Monday, February 28, 2011

Mosquito, Repellent

In San Zancudo, from the shade of a cantina, one can watch a colorful parade in honor of the national “bird”--the mosquito.

San Zancudo straddles the treacherous strait between the northern New World continent of Septentrion and the southern Asciana. The way through is difficult due rocks and a peculiarity of geology which causes the depth of the passage to change--the volcanic rock pushed up periodically by subterranean pockets of steam. Only the San Zancudan pilots know the timing of these movements, and the way through, from the Meropic Ocean to the Tranquil.


The strait isn’t the only unusual thing in San Zancudo. In previous times, it’s jungles were home to a speices of mosquito that could grow to the size of a small dog. These creatures were never numerous when compared to their smaller cousins, but dangerous due their voracious hunger for blood. A eradication campaign earlier in the century was thought to have wiped them out entirely, though there is some evidence this may not be the case.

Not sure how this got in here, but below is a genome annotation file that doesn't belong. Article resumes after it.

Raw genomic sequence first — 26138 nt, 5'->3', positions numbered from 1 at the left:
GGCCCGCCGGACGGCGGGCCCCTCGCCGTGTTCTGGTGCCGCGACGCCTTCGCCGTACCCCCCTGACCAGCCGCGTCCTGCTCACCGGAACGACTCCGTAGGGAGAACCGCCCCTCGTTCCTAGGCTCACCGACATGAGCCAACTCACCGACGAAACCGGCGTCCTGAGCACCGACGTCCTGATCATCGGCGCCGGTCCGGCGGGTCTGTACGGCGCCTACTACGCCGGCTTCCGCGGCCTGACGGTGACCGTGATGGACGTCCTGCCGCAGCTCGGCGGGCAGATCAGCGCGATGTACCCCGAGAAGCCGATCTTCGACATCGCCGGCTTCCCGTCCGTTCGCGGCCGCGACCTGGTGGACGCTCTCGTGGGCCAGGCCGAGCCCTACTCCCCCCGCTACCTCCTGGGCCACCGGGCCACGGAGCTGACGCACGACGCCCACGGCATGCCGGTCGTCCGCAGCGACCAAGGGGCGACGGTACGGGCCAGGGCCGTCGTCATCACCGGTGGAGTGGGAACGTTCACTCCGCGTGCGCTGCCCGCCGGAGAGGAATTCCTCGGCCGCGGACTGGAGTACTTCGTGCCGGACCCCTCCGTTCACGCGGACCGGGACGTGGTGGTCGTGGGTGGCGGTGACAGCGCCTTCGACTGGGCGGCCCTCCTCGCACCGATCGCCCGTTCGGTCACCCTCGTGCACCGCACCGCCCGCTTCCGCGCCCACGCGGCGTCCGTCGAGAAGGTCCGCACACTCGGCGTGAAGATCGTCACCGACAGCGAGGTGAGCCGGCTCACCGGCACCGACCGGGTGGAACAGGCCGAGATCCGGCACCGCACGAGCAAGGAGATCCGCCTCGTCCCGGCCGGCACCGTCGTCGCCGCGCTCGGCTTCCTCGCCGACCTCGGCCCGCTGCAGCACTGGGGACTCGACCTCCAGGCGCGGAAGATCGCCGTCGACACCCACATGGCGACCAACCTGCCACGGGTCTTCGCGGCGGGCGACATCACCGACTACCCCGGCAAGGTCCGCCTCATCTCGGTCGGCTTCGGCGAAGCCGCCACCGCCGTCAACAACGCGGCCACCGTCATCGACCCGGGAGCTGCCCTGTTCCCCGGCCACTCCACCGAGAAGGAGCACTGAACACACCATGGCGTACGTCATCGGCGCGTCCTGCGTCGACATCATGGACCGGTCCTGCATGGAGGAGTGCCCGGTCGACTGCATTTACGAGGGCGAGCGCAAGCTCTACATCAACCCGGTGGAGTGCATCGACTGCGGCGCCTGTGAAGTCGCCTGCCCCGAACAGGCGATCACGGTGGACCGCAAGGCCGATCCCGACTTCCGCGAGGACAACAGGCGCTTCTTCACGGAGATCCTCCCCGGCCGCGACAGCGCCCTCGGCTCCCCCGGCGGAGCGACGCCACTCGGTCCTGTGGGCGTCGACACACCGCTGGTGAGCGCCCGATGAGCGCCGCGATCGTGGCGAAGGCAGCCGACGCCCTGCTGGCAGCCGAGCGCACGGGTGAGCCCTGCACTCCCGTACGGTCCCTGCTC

The celebration of mosquitos San Zancudo may not be innocent frivolity.  There are rumors that the pagan cult which once worshipped an obscene, vampiric mosquito goddess still exists in the deep jungles. The old temples may still hold orgiastic rites where victims are sacrificed to the god-thing, manifest in a monstrous cloud of mundane (but ravenous) mosquitos. The giant insects are held to be the goddess' prize servitors and the enforcers of her will.

7 comments:

Needles said...

Trey that is cool & creepy at the same time. So many kinds of wrong. Where do I get my plane ticket for a visit. Regards,Eric

Trey said...

Thanks. Eric. Glad you liked it.

Unknown said...

You know, those look like the kind of mosquitoes we had back when I grew up way north of the Arctic Circle. My grandma used to kill one each summer, dry it, and then use it as a milking-stool during the winter.

Trey said...

Now Harald, that wouldn't be one of your Nordic tall-tales you folk use to hoodwink the rubes, would it? ;)

Unknown said...

I must say I find your lack of faith disturbing.

Trey said...

Maybe those Canadian mosquitos are no bother, but the Georgia variety I contended with growing up could carry off a small dog. ;)

Canageek said...

Yeah, ours are just the normal size, you just get more and more the further north you go. I remember once looking out and noticing a swarm so thick it looked like smoke.